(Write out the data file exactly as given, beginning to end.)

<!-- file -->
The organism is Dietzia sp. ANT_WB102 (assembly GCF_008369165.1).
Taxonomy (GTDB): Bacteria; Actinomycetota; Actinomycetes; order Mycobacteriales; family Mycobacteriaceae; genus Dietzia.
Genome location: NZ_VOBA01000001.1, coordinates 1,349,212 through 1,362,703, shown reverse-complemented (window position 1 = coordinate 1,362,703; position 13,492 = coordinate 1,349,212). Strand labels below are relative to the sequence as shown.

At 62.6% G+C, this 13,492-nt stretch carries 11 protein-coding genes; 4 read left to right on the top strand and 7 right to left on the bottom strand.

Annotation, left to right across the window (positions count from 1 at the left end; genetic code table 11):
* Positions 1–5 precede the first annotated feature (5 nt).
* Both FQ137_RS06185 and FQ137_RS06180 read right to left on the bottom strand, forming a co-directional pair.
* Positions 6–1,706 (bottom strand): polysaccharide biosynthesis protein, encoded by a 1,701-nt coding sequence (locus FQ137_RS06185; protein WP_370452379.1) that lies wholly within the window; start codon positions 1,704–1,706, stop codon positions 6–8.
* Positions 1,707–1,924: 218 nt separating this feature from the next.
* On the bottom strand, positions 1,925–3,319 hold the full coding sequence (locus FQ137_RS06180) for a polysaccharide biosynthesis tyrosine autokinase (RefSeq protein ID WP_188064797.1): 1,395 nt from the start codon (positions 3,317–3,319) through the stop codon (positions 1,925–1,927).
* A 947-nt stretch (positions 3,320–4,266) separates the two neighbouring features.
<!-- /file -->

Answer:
The organism is Dietzia sp. ANT_WB102 (assembly GCF_008369165.1).
Taxonomy (GTDB): Bacteria; Actinomycetota; Actinomycetes; order Mycobacteriales; family Mycobacteriaceae; genus Dietzia.
Genome location: NZ_VOBA01000001.1, coordinates 1,349,212 through 1,362,703, shown reverse-complemented (window position 1 = coordinate 1,362,703; position 13,492 = coordinate 1,349,212). Strand labels below are relative to the sequence as shown.

At 62.6% G+C, this 13,492-nt stretch carries 11 protein-coding genes; 4 read left to right on the top strand and 7 right to left on the bottom strand.

Annotation, left to right across the window (positions count from 1 at the left end; genetic code table 11):
* Positions 1–5 precede the first annotated feature (5 nt).
* Both FQ137_RS06185 and FQ137_RS06180 read right to left on the bottom strand, forming a co-directional pair.
* Positions 6–1,706 (bottom strand): polysaccharide biosynthesis protein, encoded by a 1,701-nt coding sequence (locus FQ137_RS06185; protein WP_370452379.1) that lies wholly within the window; start codon positions 1,704–1,706, stop codon positions 6–8.
* Positions 1,707–1,924: 218 nt separating this feature from the next.
* On the bottom strand, positions 1,925–3,319 hold the full coding sequence (locus FQ137_RS06180) for a polysaccharide biosynthesis tyrosine autokinase (RefSeq protein ID WP_188064797.1): 1,395 nt from the start codon (positions 3,317–3,319) through the stop codon (positions 1,925–1,927).
* A 947-nt stretch (positions 3,320–4,266) separates the two neighbouring features.